If he doesn’t get those things, then the supply-side reforms that he is executing rather efficiently in France are not going to produce the results that he’d hoped. If that happens, then some of these social movements that have erupted in opposition to what he’s attempting at home may coalesce and form an actual opposition against him. At the moment, he’s helped by the fact that there’s really no organized opposition. The various protest movements are scattered over a variety of fronts and they haven’t really come together.
What do you think the French are going to make of him coming here and probably fawning a bit over Trump?
There will be a lot of criticism at home because Trump is widely disliked in France, and I think part of Macron’s attempt to emulate de Gaulle—that he’s personalized the presidency to an unusual degree—well, in some respects the French like that, and in other respects they don’t, and I think they’ll find the publicity that he gets in the United States a form of personalization of the presidency that they don’t particularly like.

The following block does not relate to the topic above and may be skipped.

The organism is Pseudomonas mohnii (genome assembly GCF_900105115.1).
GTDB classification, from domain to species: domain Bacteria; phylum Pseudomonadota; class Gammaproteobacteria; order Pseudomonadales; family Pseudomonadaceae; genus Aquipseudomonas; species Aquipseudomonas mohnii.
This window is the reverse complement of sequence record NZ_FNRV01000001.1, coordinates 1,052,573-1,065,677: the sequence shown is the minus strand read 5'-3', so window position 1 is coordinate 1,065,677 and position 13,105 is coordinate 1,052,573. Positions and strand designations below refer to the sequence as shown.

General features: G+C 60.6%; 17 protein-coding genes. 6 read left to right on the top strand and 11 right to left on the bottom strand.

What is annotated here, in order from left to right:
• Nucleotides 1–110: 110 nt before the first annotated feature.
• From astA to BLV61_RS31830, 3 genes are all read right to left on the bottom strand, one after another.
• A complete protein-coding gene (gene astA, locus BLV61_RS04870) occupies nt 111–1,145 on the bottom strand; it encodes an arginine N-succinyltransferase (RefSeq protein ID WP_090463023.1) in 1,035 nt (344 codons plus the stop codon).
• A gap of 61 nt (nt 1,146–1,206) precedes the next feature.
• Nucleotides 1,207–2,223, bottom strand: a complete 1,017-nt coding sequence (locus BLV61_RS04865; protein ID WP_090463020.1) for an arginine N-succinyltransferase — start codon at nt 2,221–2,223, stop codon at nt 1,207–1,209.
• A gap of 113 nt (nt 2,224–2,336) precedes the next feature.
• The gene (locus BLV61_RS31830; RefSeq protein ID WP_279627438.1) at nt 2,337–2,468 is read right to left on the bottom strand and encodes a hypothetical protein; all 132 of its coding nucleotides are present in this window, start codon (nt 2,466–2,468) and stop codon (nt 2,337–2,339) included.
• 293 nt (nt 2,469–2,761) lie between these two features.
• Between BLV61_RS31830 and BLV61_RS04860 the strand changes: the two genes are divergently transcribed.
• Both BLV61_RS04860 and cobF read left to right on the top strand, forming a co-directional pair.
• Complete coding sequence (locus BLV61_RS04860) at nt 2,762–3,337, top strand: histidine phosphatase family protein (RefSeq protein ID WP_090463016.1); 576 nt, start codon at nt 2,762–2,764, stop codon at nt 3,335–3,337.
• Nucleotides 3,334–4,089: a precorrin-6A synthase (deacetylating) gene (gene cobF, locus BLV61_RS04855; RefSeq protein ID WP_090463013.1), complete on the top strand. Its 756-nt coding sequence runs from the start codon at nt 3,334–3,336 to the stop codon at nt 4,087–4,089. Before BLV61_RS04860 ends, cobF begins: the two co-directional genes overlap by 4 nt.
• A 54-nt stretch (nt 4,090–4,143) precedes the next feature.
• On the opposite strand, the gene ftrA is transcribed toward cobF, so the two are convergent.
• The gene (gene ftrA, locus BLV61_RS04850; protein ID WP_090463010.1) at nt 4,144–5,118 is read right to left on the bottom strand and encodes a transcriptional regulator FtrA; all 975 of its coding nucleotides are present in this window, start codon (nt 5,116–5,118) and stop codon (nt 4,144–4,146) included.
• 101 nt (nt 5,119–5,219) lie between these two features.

If you think Slate’s election coverage matters…
Support our work: become a Slate Plus member. You’ll get exclusive members-only content and a suite of great benefits—and you’ll help secure Slate’s future.Join Slate Plus